March 9, 2011

It's true that I'm passionate about clothes...

Proenza Schouler pre-fall 2011

...clothes, not fashion, and not style.

I'm self-aware enough to know that there are too many words on this blog about clothes, and that my writing will never be taken seriously when it's just about my love for them.

I'm probably not doing a good job of crafting a professional self because I'm too uncertain about the stakes in that game. I don't want to play a game. I want to live passionately and with my whole being, without compromising my feelings about my clothes, without abandoning those worth my love and care before ever meeting them.

Jil Sander FW 2011

Adulthood is a concept that makes you act according to standards that are not your own. If you are approximately 11 years of age or older, you are actively shaping the world according to your own desires -- you are already doing what we mistakenly believe some other adults, somewhere else, are doing to us. You're making the world in your image every day.

Mary Katrantzou FW2011

Every day might not be a choice. Time may be circular rather than linear, and we may be predestined or fated to powers greater than ourselves. But that's where we have the most freedom. The freedom to not worry. Not to not give a shit, that's no good. But to not allow anxiety, guilt, shame, stress, or panic to consume our beauty and potential.

In Postmodern Fables, Jean-Fran├žois Lyotard writes:
Differences between the fine arts proceed from differences between... the various ways, all contingent, the body has been threatened by nullity, of being anesthetized: deaf, color-blind, bedridden, etc. Aesthetics is phobic, it arises from anesthesia, belonging to it, recovering from it. You sing for not hearing, you paint for not seeing, you dance for being paralyzed. In each of these arts, the tiniest phrase is equivalent to a remission of pain.*
Aesthetic experience awakens something indescribable that makes demands of us. I can't not be inspired when in awe of a garment. I can't resist the urge to care for it deeply, even its passing image on a glowing screen. I can't imagine an inability to be with things in this intimate way. Take these things away and the inevitable result is a deep sadness. A lack of pride in one's appearance can be truly damaging.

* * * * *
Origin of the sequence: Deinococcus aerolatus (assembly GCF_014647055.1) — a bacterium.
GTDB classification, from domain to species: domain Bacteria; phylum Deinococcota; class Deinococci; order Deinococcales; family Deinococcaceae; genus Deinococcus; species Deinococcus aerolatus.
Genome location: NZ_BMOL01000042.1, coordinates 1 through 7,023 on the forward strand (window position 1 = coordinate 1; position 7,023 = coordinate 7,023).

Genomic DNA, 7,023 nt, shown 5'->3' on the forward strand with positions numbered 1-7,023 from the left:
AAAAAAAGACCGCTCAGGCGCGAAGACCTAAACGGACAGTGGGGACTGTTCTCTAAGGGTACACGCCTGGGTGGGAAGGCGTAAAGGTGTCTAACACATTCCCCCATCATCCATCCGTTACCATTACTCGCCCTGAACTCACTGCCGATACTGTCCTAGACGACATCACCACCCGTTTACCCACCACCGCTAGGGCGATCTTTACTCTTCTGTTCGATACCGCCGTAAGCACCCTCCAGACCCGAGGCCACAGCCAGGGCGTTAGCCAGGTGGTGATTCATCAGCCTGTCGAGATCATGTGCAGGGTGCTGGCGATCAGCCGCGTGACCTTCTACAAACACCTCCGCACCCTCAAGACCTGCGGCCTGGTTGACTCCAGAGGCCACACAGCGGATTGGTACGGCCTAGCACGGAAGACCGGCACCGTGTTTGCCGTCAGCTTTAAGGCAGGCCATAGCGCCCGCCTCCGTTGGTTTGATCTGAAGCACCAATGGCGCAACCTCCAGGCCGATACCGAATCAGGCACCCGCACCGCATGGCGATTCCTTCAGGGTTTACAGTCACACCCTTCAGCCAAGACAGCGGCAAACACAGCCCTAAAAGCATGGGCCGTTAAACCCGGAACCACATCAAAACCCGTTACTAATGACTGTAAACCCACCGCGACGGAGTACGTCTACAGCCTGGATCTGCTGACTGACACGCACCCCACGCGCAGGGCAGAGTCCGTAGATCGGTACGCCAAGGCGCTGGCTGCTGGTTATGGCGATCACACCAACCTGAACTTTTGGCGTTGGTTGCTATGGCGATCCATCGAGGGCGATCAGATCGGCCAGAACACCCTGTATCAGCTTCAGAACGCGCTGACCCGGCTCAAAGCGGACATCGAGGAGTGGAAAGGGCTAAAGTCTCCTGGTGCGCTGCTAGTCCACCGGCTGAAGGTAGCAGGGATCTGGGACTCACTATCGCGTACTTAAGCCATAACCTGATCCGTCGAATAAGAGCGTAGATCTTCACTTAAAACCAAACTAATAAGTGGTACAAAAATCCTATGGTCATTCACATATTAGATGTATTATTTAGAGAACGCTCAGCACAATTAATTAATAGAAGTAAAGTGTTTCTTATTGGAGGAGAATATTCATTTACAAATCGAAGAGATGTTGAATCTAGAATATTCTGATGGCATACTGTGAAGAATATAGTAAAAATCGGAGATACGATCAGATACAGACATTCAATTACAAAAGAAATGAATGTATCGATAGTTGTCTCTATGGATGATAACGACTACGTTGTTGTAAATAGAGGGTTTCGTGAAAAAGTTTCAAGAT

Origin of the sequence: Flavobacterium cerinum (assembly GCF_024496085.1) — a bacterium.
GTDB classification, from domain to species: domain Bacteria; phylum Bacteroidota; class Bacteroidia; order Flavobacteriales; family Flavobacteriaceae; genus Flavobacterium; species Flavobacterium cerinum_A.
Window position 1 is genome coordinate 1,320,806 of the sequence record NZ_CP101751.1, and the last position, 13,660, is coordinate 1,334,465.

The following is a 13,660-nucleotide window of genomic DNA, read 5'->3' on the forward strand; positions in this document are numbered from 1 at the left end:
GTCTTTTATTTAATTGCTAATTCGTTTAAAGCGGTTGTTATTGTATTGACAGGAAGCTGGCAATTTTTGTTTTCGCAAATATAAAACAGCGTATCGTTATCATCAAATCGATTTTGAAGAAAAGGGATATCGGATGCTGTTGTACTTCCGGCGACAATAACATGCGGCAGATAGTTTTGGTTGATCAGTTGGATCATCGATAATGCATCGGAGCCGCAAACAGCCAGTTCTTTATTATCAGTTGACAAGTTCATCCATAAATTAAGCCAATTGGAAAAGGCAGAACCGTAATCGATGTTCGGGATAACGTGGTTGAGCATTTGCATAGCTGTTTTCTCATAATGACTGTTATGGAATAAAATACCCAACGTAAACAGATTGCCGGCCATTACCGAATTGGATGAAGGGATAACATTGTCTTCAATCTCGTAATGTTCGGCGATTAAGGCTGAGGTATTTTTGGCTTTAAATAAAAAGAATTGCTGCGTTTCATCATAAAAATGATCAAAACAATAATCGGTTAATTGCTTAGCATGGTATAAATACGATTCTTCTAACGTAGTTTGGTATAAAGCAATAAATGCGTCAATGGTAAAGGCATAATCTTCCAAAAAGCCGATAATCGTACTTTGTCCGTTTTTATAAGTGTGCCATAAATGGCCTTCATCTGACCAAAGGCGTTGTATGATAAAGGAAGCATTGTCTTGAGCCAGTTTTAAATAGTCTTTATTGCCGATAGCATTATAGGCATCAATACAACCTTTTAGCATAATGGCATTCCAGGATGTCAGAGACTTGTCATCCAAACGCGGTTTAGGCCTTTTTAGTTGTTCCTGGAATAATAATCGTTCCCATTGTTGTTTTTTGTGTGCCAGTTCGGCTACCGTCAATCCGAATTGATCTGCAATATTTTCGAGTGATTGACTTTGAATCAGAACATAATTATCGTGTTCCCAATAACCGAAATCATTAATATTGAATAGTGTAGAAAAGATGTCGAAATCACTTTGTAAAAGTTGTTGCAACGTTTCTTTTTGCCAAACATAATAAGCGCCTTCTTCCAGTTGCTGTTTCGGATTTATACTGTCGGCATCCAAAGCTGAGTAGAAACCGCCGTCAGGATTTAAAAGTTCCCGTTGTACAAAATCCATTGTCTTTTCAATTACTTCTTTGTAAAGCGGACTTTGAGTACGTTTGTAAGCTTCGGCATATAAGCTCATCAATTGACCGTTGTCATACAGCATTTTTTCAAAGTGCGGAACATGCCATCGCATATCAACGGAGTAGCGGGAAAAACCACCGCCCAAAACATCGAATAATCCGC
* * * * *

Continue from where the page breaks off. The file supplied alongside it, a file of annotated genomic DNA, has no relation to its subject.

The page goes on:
I can't deny that The Row FW11 totally stopped me in my web browsing tracks.

My mother was adopted from Korea by a strict and domineering American woman with a savior complex who forbade her wearing anything other than homemade mumus as a teen. This was during the 1970s in Hawaii. She stole blue jeans and tight tops, or borrowed them from girlfriends. She would hide behind palm trees to change out of her mumus and into her jeans everyday before arriving at school, such was the pain of humiliation in her mumus, which, btw, were made in twos so she and her adoptive (not genetic) younger sister might match. This story, told to me as I was granted freedom to fashion myself however I pleased from about 3 years old onward, has been deeply seared into my memory.

Sure, it's a Western social construct to need to seem "cool," and my childhood consumerist desires knew no bounds. But after exhausting all critique something undeniable remains. We might call that a love of fashion. We can also call it an embrace of life itself.

Celine pre-fall 2011

ALL PHOTOS ELLE.COM
*From xii, here. bold emphasis added.

8 comments:

ellen said...

Thank you :)

chuck n. said...

like ellen said, thank you... for being one of the rare fashion bloggers that actually puts THOUGHT into their posts.

sorry for the flagrant self-promotion, but i'd really love it if you checked out the magazine i just finished! it's on my blog!

Micah Ludeke said...

Susie, this is gorgeous.

Susie said...

you guys are the sweetest. thanks for "getting me." :)

featherfactor said...

What a thoughtful post. I just found your blog. Honestly I feel the same way as you sometimes, like I spent too much of my time and resources on fashion...but it's hard to define the right amounts to devote to something I love so much.

Great writing :)

www.featherfactor.com

angie said...

I just found your blog via out of the bag.I recently made a switch from the old consuming self of mine!I feel very connected to what you say that I love clothes and not fashion or style.It's something deeper that connects me to getting dressed that what is presented in fashion magazines or the retail stores.
But most of all I love this journey That started superficialy but gets deeper and deeper to what I really want. Clothes is just the medium of my choice!

angie said...

Sorry, via one sleepless night.So many of on the same page,here

Kate said...

beautiful. very nicely put.